1984: The Play That Has Become Our Reality

This is honestly probably the hardest review I’ve ever had to write. 1984, the classic and probably most well-known dystopian novel in the history of English literature is – well – a book I’ve never read. Written in the aftermath of the second World War, the famous story follows Winston, an everyday man in Oceania, a totalitarian state encompassing what we call Great Britain and run by omnipresent dictator ‘Big Brother’, in approximately the year 1984. Winston defies the Thought-Police, who control and enforce the ideologies of the state, by keeping records in a journal, which helps him begin to question the influence of ‘Big Brother’, and together with Julia, a woman who defies the ‘no-sex’ law by meeting and sleeping with multiple men, they seek a way to bring an end to the rule of ‘Big Brother’. The story has been seen as cautionary to the blatant acceptance of authority and law without individual thought and question, and in light of current politics (think Trump and North Korea) perhaps more relevant than ever.

Let me state this up front – I was beyond hyped for this performance. Perhaps more than I should have been. With five star reviews floating around the internet and a VERY competent international cast, I was prepared to be blown away. And, yeah, it was good – it was entertaining, the acting was superb, the message and core of the story was there. But I left feeling a bit disappointed and not exactly sure why.

Upon further reflection, it was a feeling more of confusion than anything else. Let me liken it to watching the Harry Potter movies without reading the books – you get the gist of the story but nowhere near the depth as a real Harry Potter fan. There were bits that felt flat, that I didn’t quite understand, and the introduction of appendix-like segments that jump time (‘which brings the act of reading centre-stage, so that the story is being pored over, anticipated, responded to and enacted’ – Dominic Cavendish, 2014) left me feeling ‘disoriented’ (also from Cavendish’s review)… but not in a good way.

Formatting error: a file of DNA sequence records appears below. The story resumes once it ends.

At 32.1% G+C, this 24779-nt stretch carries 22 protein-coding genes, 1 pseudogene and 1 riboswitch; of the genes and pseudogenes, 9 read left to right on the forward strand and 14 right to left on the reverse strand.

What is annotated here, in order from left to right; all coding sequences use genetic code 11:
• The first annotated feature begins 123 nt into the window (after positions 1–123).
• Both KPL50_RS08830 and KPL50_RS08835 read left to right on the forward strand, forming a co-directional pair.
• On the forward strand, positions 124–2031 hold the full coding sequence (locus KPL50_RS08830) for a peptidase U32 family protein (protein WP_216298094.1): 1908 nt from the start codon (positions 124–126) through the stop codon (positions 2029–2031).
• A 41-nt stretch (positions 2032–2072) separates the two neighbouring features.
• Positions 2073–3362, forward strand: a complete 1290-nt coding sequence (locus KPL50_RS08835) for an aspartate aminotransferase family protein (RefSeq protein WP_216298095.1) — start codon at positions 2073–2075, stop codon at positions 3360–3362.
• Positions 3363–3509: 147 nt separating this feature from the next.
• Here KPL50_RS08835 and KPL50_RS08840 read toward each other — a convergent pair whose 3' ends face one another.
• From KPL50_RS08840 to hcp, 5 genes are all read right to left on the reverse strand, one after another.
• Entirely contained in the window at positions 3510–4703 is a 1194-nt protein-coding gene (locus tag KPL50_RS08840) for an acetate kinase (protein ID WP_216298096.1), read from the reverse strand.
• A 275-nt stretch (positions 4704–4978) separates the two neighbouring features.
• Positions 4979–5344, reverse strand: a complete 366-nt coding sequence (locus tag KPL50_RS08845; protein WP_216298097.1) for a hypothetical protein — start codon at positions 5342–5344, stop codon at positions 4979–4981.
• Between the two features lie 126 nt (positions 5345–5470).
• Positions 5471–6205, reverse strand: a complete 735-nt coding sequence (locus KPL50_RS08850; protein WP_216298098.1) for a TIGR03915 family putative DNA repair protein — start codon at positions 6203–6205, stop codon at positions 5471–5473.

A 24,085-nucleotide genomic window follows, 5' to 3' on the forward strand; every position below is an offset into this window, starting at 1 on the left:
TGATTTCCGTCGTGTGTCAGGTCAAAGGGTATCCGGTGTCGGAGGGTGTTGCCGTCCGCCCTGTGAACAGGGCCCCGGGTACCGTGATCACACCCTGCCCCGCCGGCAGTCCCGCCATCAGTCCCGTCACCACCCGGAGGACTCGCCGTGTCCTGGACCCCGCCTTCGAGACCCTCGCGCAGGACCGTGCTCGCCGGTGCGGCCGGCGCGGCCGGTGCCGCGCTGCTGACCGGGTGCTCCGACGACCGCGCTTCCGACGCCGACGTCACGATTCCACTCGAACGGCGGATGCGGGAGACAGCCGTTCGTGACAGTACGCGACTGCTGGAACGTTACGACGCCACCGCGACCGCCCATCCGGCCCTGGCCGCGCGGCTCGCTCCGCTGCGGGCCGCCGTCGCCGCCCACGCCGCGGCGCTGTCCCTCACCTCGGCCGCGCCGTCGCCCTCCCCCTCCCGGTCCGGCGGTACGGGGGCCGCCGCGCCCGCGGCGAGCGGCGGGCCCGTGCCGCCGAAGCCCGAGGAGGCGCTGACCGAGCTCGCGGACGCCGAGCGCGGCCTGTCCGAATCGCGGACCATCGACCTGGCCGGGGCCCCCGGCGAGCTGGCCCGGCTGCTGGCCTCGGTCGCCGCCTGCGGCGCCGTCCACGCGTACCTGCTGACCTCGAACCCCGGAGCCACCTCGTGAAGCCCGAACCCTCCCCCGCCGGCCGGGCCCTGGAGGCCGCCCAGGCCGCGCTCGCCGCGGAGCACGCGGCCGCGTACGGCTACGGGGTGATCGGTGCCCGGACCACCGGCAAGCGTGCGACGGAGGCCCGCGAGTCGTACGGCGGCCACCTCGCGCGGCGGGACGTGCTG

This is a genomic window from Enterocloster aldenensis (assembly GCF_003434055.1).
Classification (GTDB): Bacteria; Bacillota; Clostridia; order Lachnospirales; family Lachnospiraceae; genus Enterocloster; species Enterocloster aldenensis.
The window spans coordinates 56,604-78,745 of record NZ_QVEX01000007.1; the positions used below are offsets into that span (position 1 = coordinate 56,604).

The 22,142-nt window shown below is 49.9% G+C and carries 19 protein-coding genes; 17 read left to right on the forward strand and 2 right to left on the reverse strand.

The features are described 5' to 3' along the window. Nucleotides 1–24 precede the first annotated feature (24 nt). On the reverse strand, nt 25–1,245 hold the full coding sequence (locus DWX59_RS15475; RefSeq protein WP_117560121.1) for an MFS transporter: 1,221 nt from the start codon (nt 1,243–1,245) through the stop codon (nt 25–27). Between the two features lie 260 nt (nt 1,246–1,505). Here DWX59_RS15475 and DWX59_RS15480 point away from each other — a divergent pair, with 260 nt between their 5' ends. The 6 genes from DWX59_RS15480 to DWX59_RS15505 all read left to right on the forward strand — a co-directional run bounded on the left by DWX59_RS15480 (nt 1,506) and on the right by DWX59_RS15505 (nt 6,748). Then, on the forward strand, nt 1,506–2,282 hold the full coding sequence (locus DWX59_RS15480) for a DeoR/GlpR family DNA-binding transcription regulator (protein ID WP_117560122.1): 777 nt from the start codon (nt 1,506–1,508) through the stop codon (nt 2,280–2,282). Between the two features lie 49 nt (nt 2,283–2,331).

The impact of the story and its message was muddied by the development of the characters, which was stunted I think by the short performance time, so that things like the relationship between Winston and Julia seemed two dimensional and unconvincing. Overall, each individual character was interesting and full-bodied, but the pacing and jumping between times and spaces left me feeling like I was only barely treading water. The torture, the shock and the darker scenes definitely held me to the edge of my seat (although I must give a warning – there are some graphic depictions of violence and mutilation), and it was thrilling, if nothing else.

Kudos to the staging, lighting, sound and design, which brought both the truly horrific violence and the uneasy sense of omnipresent surveillance to life. The staging and choreography was eerie – movements synchronised like brainwash – and the quick scene changes kept the tension going. The plot of the novel was well preserved and its integrity was there – the confusion came only from the introduction of multiple flashbacks and flashforwards. If you’ve actually read the book (unlike me), this is a play that will explore further and give you a lot in return. If you haven’t – well, leave your expectations at the door.

1984 is showing at the Canberra Theatre Centre until this Saturday, 29th July. Tickets are selling out fast, so get yours quick at www.canberratheatrecentre.com.au.

*Disclaimer: I was lucky enough to attend 1984 as a guest of the Canberra Theatre Centre. I am very grateful to the theatre for this opportunity, but it in no way influences my opinion and review, and I try to keep all my content as honest and open as possible. You can read my full disclosure policy HERE.